It's possible to speculate about the reasons why Watson has not come in for criticism. It may because he's seen as impartial. But as far as we're concerned, his handling of this Inquiry has been entirely partial from the start. We've written at length about this, but what concerns us lately is how Watson has essentially pulled up the drawbridge and silenced dissent of his running of the Inquiry, or at least prevented the outside world from seeing that dissent exists. 

John Watson made moves to essentially hide dissenting correspondence from public view. Late last year, a series of conditions were added to the website clarifying what kind of correspondence would be uploaded to it, and we quote:

The scope of the website is as follows:

1 Evidence submitted to the Inquiry that is relevant to the proposals and Orders that are before the Inquiry;
2 Transcripts;
3 Questions of clarification of evidence that are put in writing;
4 Legal submissions that are put to the Inquiry;
5 Documents issued by the Inspector;
6 Inquiry news and programme, and links to related websites; and,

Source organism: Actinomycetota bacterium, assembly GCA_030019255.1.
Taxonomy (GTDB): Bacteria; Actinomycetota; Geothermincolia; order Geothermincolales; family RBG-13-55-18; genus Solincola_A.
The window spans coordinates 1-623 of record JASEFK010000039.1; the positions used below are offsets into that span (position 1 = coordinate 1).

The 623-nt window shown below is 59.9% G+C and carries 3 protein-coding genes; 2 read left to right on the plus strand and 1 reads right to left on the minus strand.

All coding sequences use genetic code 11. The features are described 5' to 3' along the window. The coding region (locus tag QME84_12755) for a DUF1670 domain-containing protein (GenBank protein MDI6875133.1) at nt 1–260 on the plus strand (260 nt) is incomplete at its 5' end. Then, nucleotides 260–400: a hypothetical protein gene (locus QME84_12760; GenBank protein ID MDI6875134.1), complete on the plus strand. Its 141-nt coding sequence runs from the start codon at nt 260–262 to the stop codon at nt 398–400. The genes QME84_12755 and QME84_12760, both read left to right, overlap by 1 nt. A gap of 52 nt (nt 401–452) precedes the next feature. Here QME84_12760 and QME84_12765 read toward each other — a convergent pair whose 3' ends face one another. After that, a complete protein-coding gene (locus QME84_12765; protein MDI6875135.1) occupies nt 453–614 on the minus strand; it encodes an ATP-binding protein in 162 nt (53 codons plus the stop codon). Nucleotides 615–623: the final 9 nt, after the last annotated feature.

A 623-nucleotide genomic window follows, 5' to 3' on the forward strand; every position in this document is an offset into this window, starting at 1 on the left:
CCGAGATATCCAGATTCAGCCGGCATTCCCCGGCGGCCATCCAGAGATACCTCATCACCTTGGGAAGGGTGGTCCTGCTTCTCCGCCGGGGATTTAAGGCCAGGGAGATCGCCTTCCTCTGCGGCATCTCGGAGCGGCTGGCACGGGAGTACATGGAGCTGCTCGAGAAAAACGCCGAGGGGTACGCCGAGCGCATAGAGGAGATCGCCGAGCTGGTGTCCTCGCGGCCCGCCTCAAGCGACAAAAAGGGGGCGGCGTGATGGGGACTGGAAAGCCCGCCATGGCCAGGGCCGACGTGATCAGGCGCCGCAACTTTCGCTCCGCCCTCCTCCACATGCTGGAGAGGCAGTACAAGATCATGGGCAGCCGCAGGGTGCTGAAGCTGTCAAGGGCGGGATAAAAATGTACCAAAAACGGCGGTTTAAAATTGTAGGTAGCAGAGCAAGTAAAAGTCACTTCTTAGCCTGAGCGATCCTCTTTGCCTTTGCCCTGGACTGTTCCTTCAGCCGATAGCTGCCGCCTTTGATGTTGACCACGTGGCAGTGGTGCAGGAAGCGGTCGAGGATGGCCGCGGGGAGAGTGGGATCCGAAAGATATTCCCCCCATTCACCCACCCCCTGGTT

7 It is also useful, so as to keep parties informed during the current adjournment, for the website to carry information from the Promoters regarding their current reviews of their cases (if such information is presented by them in the form of an Inquiry document). 

We can therefore see that, short of a legal challenge to the legitimacy of the Inquiry (which was beyond the means of most Objectors, and seemingly beyond the will if not the means of the larger statutory objectors), dissent as to the process itself was not be allowed to be displayed to the public. Watson created a fortress to buttress the complete sham that is his Public Inquiry. The walls are still standing, and he's still behind them.

The sham will seemingly continue until the Highways Agency decides it has had enough. Did anyone really expect anything else?